#regression #machine-learning #beginner #logistic-regression #linear-regression #deep learning

Elton  Bogan

Elton Bogan


Polynomial Regression — The “curves” of a linear model

The most glamorous part of a data analytics project/report is, as many would agree, the one where the Machine Learning algorithms do their magic using the data. However, one of the most overlooked part of the process is the preprocessing of data.

A lot more significant effort is put into preparing the data to fit a model on rather than tuning the model to fit the data better. One such preprocessing technique that we intend to disentangle is Polynomial Regression.

#data-science #machine-learning #polynomial-regression #regression #linear-regression

Don  Kris

Don Kris


Regression Trees from Scratch in 30 lines of Python

Regression Trees from Scratch in 30 lines of Python
We describe and implement regression trees to predict house prices in Boston.
The question is: “Can we automatically create flowcharts to make their design faster, cheaper, and more scalable with respect to the complexity of the process?” and the answer is decision…

#regression #python #machine-learning #regression trees

Arne  Denesik

Arne Denesik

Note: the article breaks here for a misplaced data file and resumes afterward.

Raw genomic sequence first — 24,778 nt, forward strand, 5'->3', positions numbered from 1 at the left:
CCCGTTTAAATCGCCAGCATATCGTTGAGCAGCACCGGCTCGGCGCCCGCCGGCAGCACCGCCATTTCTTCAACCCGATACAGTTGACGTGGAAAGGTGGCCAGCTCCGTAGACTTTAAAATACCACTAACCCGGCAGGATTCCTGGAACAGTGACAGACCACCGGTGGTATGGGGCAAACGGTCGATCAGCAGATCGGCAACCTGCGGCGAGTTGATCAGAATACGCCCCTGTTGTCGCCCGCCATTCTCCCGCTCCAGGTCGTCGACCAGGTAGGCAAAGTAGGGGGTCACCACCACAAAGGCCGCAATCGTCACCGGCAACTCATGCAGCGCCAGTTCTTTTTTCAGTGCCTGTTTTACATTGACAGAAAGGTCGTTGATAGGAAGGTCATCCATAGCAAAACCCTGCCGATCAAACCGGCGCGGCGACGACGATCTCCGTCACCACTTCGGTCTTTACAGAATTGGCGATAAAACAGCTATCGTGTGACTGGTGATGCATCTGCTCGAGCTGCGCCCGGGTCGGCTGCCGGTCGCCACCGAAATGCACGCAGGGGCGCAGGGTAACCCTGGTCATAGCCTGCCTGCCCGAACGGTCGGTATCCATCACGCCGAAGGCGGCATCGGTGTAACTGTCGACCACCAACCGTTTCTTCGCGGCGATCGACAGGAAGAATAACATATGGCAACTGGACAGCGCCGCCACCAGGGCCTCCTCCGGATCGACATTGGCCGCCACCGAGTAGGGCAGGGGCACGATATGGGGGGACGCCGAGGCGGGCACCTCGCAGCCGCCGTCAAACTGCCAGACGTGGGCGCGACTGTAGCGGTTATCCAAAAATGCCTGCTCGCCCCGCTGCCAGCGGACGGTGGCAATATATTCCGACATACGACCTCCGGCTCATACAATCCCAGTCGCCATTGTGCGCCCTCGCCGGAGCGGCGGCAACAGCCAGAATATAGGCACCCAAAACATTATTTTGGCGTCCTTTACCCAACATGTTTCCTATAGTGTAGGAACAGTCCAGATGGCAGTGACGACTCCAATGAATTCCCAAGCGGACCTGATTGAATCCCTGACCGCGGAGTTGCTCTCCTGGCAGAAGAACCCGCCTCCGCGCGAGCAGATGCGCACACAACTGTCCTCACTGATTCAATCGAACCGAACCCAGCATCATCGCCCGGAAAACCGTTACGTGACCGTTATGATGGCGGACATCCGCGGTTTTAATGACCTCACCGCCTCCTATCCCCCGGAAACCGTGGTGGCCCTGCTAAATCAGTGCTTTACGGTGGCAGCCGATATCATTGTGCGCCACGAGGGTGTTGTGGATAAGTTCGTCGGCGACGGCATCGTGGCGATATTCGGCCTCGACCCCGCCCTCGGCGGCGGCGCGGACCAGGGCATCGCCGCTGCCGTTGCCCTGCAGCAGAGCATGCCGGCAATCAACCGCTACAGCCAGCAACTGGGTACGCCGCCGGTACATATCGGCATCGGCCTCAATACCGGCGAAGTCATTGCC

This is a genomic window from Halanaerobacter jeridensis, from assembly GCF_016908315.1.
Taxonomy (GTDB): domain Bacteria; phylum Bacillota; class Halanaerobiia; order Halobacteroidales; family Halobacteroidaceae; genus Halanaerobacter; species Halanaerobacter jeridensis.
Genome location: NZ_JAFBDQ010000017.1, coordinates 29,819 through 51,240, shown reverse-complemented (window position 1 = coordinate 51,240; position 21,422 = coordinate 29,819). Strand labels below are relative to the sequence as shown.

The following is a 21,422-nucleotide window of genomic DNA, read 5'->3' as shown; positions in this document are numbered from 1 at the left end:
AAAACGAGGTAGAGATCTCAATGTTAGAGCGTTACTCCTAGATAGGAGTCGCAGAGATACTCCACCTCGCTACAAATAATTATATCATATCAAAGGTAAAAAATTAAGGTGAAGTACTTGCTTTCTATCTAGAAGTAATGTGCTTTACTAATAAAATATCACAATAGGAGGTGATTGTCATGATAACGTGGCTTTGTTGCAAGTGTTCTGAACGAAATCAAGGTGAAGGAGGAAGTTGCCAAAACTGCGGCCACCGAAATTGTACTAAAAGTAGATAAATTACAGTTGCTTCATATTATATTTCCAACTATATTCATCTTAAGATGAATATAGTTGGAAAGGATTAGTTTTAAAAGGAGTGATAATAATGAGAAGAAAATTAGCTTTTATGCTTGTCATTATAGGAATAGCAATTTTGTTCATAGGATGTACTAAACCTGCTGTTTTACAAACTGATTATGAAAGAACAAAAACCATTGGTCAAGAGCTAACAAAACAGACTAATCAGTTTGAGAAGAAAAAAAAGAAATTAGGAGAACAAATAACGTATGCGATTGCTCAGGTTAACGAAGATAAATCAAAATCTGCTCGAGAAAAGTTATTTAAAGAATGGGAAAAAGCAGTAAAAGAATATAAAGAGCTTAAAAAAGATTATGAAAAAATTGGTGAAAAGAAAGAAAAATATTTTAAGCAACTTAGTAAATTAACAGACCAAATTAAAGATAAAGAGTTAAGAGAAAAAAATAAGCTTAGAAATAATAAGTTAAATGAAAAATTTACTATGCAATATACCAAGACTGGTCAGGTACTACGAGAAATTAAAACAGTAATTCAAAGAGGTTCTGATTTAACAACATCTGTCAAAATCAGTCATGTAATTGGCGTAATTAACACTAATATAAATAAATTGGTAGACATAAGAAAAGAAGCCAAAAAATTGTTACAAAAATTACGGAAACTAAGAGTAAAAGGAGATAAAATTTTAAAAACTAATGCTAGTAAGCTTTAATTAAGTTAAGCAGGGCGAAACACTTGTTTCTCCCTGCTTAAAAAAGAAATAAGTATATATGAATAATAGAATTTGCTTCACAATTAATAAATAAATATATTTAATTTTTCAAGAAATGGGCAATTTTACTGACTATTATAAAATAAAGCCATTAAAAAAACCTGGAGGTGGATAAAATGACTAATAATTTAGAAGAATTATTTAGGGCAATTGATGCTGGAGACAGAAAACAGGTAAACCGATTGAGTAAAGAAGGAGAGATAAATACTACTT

Diagnose the Generalized Linear Models

Generalized Linear Model (GLM) is popular because it can deal with a wide range of data with different response variable types (such as binomial_, Poisson, or _multinomial).Comparing to the non-linear models, such as the neural networks or tree-based models, the linear models may not be that powerful in terms of prediction. But the easiness in interpretation makes it still attractive, especially when we need to understand how each of the predictors is influencing the outcome.The shortcomings of GLM are as obvious as its advantages. The linear relationship may not always hold and it is really sensitive to outliers. Therefore, it’s not wise to fit a GLM without diagnosing.In this post, I am going to briefly talk about how to diagnose a generalized linear model. The implementation will be shown in R codes.There are mainly two types of diagnostic methods. One is outliers detection, and the other one is model assumptions checking.


Before diving into the diagnoses, we need to be familiar with several types of residuals because we will use them throughout the post. In the Gaussian linear model, the concept of residual is very straight forward which basically describes the difference between the predicted value (by the fitted model) and the data.

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Response residuals

In the GLM, it is called “response” residuals, which is just a notation to be differentiated from other types of residuals.The variance of the response is no more constant in GLM, which leads us to make some modifications to the residuals.If we rescale the response residual by the standard error of the estimates, it becomes the Pearson residual.

#data-science #linear-models #model #regression #r